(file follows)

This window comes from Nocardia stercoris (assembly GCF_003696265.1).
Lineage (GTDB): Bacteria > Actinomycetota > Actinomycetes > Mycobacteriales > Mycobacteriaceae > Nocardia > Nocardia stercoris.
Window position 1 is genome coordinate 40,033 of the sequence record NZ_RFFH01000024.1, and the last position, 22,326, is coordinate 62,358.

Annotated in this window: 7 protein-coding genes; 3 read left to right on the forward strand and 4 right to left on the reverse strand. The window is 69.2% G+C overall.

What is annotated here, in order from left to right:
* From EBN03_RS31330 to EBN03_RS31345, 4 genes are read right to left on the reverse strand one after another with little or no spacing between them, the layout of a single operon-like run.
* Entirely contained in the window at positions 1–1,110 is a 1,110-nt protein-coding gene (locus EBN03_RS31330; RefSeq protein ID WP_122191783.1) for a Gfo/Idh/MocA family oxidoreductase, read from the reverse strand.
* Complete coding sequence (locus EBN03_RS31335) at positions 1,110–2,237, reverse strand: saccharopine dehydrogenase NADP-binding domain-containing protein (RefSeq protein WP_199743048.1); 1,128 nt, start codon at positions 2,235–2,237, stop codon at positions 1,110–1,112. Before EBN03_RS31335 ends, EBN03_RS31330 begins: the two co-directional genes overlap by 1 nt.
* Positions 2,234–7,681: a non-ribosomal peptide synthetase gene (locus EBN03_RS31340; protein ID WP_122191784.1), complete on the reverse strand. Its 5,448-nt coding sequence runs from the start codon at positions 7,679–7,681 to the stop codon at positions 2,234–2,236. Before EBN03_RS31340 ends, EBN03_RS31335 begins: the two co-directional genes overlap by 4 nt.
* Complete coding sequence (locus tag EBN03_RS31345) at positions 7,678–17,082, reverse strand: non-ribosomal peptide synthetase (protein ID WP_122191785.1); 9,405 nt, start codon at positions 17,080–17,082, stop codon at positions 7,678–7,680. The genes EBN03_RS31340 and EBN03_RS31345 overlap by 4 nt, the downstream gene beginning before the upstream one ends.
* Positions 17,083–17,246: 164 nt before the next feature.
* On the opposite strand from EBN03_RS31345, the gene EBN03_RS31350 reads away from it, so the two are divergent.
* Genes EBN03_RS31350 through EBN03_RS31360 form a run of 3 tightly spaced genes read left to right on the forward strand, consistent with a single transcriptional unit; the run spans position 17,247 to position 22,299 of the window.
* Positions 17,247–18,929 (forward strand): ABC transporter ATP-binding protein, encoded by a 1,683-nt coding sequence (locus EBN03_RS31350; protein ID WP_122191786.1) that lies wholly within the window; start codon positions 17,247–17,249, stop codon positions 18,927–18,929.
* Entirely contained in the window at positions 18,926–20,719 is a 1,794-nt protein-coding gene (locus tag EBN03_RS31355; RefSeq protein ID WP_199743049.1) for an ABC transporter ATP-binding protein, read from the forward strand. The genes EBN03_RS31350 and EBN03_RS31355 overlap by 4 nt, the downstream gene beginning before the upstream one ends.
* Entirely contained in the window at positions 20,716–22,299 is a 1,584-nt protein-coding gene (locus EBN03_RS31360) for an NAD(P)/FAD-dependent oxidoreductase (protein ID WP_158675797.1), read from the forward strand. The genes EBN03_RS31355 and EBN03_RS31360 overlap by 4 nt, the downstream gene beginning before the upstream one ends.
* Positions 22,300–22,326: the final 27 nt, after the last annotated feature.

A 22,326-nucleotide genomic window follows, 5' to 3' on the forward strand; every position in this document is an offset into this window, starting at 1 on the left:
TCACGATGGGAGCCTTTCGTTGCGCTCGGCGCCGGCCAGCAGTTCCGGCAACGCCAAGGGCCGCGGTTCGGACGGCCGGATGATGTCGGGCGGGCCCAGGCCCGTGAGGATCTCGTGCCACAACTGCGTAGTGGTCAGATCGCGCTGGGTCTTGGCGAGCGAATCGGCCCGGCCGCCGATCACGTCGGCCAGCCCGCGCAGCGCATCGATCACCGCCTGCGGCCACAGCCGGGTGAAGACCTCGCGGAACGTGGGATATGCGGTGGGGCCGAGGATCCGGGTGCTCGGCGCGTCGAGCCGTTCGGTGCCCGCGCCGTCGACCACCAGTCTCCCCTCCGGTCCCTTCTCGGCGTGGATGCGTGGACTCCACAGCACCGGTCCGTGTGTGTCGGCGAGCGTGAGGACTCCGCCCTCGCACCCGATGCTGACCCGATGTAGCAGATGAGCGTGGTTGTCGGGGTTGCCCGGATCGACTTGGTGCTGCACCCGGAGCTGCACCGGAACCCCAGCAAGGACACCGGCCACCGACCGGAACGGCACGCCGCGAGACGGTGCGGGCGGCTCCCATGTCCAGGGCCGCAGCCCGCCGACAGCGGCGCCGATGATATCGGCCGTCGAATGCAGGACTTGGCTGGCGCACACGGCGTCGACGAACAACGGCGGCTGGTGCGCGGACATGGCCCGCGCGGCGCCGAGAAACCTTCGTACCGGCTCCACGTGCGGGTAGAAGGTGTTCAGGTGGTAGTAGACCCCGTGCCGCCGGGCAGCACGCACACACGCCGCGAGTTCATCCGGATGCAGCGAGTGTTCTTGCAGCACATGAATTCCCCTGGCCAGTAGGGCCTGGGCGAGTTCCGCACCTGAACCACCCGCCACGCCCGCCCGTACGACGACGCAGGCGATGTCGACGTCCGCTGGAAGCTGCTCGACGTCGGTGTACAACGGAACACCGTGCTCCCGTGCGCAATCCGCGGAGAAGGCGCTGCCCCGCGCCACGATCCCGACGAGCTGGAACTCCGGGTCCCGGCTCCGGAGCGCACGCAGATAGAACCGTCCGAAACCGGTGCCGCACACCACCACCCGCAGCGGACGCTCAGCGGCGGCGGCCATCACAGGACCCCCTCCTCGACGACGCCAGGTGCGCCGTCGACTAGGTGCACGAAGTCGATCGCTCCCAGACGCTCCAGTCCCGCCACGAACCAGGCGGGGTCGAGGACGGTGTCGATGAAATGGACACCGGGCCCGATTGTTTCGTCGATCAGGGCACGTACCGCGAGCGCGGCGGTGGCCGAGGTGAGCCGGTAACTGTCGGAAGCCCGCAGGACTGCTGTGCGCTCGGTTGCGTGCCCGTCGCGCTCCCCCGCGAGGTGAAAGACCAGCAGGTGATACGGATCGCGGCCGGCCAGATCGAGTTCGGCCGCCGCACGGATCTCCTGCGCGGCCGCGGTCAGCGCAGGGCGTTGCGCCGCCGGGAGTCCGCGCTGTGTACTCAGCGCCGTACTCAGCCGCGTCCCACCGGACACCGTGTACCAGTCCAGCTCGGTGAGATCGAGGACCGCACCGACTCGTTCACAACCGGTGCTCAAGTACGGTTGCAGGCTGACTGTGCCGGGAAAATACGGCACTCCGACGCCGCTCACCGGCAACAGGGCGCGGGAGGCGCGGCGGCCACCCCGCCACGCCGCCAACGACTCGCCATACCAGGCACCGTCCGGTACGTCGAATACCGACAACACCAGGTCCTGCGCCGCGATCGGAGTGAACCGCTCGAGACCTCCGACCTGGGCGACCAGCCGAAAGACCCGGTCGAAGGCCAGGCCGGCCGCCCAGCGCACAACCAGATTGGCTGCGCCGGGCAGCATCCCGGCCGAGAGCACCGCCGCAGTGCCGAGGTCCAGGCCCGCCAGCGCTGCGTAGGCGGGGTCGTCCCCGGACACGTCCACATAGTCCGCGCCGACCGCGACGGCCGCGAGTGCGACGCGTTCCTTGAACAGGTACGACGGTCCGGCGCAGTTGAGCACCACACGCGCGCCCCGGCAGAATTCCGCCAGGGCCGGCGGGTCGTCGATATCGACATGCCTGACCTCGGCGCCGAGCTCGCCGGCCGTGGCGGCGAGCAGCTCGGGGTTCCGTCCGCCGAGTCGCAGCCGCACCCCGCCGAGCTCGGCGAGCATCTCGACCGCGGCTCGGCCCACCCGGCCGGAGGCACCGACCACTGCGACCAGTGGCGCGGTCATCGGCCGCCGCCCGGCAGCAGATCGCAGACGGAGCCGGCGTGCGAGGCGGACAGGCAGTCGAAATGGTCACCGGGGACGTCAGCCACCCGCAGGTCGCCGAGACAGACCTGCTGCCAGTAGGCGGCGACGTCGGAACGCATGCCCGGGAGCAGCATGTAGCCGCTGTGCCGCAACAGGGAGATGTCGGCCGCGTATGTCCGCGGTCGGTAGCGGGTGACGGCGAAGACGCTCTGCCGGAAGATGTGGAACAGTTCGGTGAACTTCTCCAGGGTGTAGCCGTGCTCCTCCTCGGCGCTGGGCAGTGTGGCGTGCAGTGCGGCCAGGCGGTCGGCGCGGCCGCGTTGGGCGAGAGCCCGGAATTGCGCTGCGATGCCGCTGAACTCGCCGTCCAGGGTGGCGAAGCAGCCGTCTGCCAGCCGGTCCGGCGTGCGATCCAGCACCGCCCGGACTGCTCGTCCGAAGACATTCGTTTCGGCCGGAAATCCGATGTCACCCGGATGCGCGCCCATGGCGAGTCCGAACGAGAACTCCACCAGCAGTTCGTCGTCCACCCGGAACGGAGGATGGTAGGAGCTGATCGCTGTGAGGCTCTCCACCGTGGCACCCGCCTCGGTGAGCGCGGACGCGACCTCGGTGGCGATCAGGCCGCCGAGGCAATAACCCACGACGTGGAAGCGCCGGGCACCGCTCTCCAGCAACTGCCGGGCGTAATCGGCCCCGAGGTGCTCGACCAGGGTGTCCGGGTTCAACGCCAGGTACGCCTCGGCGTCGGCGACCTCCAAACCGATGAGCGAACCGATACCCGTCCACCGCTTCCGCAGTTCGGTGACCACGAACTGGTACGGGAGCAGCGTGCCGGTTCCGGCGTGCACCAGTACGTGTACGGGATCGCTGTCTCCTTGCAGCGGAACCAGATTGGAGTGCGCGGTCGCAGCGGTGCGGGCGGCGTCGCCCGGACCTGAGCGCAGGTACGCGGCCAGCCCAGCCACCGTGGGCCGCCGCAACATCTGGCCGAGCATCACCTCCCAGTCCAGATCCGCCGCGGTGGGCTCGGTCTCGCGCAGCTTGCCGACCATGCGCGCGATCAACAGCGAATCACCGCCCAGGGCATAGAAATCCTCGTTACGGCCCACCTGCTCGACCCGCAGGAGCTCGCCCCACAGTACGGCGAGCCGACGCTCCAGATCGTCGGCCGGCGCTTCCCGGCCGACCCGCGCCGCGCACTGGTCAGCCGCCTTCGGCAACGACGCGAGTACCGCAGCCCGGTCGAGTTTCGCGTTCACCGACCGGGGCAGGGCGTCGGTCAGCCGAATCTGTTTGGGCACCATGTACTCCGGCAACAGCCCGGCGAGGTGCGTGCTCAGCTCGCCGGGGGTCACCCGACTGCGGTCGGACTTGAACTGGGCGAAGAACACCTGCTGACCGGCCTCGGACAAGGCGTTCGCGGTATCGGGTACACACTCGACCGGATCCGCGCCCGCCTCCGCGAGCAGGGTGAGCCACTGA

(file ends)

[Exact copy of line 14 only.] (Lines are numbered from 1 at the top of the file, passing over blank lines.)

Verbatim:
* Positions 17,247–18,929 (forward strand): ABC transporter ATP-binding protein, encoded by a 1,683-nt coding sequence (locus EBN03_RS31350; protein ID WP_122191786.1) that lies wholly within the window; start codon positions 17,247–17,249, stop codon positions 18,927–18,929.